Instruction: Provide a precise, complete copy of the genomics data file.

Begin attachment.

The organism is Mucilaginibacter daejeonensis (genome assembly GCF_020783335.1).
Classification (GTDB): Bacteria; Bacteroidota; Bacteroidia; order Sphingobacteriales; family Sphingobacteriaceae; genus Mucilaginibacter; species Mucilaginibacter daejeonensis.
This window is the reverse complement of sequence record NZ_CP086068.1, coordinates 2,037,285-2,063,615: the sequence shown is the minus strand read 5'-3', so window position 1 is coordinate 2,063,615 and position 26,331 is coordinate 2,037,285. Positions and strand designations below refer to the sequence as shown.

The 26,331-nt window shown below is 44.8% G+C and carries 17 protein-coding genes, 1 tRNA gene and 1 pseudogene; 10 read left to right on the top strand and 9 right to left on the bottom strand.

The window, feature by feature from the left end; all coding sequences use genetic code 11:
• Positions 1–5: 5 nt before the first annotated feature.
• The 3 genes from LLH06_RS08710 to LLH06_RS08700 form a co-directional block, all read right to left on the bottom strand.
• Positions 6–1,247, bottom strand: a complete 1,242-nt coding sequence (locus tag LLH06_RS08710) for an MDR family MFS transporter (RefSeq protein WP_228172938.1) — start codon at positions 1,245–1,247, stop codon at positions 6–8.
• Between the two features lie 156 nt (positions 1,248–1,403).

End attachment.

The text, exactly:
The organism is Mucilaginibacter daejeonensis (genome assembly GCF_020783335.1).
Classification (GTDB): Bacteria; Bacteroidota; Bacteroidia; order Sphingobacteriales; family Sphingobacteriaceae; genus Mucilaginibacter; species Mucilaginibacter daejeonensis.
This window is the reverse complement of sequence record NZ_CP086068.1, coordinates 2,037,285-2,063,615: the sequence shown is the minus strand read 5'-3', so window position 1 is coordinate 2,063,615 and position 26,331 is coordinate 2,037,285. Positions and strand designations below refer to the sequence as shown.

The 26,331-nt window shown below is 44.8% G+C and carries 17 protein-coding genes, 1 tRNA gene and 1 pseudogene; 10 read left to right on the top strand and 9 right to left on the bottom strand.

The window, feature by feature from the left end; all coding sequences use genetic code 11:
• Positions 1–5: 5 nt before the first annotated feature.
• The 3 genes from LLH06_RS08710 to LLH06_RS08700 form a co-directional block, all read right to left on the bottom strand.
• Positions 6–1,247, bottom strand: a complete 1,242-nt coding sequence (locus tag LLH06_RS08710) for an MDR family MFS transporter (RefSeq protein WP_228172938.1) — start codon at positions 1,245–1,247, stop codon at positions 6–8.
• Between the two features lie 156 nt (positions 1,248–1,403).